Thursday, December 21, 2006

Different corners of the world

Couple things of note going on in the world today. First, (and I'm absolutely stunned and even impressed), President Bush (apparently) is going to let the automatic declassification of millions of documents happen on December 31. This act was first put into effect under Clinton, a move which both saved taxpayers billions of dollars being stupidly spent and opened up a potential platinum-mine for historians. However, the secretive Bush administration had delayed the declassification twice. However, it looks like it's finally going to go through. Credit where credit's due. Clinton came up with the program, but at least Bush has finally stopped stonewalling it.

Also, there's a fascinating insight (especially for anybody who studies student activism in random countries or at random times in the 19th and 20th centuries) into the revival of the student movement in Iran. It's interesting to note (as someone who studies this stuff) how the mobilization against dictators and what students perceive as a lack of democracy is a common thread throughout time, even given the divergence of country, time, and context. (In the Brazilian case in the 1960s, the complaint about infrastructure of universities is strikingly similar to what it seems like is the case in Iran now). It will be interesting to see what role the Iranian student movement has (or doesn't have) in the coming months, and how the Ahmadinejad government responds. Keep your eyes on this in the coming months - given the past, it could be huge.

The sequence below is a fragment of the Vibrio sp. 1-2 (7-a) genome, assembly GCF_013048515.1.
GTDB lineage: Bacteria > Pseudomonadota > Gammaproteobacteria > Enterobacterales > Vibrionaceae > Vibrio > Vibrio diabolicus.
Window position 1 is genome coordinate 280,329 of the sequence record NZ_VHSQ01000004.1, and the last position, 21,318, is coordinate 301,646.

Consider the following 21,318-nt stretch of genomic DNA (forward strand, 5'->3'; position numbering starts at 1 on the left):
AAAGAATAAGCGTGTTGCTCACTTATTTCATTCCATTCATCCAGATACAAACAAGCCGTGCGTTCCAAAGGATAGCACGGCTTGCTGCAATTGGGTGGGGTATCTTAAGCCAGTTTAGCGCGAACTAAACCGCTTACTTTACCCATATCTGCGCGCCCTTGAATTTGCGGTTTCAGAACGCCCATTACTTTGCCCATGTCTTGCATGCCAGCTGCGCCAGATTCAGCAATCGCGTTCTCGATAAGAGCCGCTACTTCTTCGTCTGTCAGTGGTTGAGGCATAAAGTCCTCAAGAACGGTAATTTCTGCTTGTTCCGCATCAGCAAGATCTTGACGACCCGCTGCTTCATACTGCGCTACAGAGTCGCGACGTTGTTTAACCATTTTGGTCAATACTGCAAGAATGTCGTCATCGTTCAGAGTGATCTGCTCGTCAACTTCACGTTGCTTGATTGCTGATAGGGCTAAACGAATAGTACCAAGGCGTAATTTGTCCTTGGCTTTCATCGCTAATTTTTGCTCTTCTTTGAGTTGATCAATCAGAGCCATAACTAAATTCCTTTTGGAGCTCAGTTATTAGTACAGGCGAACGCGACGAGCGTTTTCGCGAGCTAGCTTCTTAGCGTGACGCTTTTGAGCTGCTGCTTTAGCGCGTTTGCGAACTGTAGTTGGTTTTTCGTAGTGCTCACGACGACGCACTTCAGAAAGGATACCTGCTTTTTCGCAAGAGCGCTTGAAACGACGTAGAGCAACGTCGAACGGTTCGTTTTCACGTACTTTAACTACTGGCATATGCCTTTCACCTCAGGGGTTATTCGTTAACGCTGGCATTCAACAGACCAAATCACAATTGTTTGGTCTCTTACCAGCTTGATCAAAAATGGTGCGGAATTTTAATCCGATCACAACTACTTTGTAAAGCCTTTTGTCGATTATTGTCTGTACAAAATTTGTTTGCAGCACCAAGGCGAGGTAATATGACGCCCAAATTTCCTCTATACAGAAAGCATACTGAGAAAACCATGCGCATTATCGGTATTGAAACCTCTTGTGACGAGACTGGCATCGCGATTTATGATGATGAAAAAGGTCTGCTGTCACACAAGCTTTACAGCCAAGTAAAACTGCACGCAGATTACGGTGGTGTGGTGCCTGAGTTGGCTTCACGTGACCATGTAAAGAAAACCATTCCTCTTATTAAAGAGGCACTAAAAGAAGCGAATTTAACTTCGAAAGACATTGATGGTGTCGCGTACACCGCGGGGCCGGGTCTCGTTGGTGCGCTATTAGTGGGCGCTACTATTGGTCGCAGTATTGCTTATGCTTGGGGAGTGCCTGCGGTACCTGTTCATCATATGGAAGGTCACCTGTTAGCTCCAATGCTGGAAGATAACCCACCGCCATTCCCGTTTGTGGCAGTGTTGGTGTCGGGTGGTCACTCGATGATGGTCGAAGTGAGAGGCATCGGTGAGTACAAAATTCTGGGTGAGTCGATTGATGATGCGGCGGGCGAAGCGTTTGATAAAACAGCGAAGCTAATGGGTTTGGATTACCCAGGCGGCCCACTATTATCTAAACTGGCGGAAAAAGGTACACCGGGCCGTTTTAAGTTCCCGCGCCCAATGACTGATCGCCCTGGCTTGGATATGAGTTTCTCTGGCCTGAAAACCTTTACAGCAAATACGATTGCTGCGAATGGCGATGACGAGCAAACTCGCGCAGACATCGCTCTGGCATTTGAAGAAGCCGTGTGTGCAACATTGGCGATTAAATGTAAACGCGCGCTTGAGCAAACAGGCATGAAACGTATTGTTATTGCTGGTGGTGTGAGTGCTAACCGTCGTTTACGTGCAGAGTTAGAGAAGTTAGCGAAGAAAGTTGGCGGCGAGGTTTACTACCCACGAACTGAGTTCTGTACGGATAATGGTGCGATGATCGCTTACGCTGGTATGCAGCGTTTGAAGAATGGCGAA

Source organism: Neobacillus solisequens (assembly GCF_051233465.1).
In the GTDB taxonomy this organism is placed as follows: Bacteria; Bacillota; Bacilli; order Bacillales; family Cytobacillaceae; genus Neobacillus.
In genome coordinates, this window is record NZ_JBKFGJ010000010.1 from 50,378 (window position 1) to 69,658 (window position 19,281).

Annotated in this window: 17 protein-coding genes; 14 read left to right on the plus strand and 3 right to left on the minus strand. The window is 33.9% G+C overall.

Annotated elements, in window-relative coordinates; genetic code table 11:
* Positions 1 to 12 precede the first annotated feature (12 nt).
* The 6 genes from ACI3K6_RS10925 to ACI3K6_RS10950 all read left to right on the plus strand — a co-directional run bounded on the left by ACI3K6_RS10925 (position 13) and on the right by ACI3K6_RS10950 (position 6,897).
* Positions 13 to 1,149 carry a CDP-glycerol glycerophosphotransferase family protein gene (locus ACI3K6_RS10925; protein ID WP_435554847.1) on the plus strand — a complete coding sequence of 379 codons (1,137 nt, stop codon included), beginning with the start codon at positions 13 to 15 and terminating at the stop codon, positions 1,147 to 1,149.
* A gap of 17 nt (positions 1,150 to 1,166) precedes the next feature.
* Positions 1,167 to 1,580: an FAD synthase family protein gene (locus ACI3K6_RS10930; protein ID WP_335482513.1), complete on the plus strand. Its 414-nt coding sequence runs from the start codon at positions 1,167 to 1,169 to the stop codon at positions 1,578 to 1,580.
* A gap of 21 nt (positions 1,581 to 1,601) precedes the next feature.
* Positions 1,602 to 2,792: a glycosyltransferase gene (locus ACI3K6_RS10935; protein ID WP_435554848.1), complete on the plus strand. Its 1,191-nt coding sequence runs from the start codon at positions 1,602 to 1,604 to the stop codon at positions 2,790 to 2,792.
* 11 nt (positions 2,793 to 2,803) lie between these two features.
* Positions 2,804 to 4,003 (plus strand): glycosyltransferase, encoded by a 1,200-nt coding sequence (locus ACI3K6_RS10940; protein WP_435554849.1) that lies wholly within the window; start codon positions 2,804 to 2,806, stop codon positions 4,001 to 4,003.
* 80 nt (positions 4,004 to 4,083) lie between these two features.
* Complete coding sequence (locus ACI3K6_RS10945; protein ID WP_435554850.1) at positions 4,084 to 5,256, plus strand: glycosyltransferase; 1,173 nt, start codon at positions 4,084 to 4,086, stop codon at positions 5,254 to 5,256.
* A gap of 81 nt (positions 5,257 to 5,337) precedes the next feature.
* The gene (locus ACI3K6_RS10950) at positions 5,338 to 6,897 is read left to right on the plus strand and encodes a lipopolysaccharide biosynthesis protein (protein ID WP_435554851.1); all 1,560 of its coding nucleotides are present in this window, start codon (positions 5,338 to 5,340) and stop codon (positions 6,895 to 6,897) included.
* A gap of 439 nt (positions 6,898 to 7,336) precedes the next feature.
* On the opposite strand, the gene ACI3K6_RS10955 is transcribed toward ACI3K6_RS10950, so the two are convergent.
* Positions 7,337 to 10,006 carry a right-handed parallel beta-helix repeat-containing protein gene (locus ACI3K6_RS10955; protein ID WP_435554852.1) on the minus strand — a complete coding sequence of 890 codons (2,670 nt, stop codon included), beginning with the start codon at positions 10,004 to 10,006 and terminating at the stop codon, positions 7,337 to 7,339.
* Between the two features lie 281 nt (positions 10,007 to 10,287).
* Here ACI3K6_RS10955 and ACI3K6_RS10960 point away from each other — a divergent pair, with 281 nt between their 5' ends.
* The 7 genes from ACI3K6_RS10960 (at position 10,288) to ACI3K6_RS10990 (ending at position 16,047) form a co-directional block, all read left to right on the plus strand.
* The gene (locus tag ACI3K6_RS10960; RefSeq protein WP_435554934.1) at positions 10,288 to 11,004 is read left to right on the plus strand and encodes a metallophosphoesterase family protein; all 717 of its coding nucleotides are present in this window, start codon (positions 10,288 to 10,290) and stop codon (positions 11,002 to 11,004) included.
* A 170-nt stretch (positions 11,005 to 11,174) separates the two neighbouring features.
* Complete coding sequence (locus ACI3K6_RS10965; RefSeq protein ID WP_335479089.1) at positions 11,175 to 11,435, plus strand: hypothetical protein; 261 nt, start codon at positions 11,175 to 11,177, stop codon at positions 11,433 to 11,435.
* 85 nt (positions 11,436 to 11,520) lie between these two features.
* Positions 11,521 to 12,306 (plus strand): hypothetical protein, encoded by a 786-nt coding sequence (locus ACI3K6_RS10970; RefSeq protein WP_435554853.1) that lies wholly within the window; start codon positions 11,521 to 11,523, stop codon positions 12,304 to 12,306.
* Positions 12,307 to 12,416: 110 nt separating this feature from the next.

And in Bolivia, Mennonites (Bolivian Mennonites? Who knew?) are a bit fearful of Evo Morales's land reform proposals. I kind of sympathize with them, not because I'm anti-land-reform, but because Mennonites aren't exactly your rich-monopoly-holding-landlords (a la fazendeiros in Brazil) or extractive and damging foreign companies (a la banana companies in Latin America).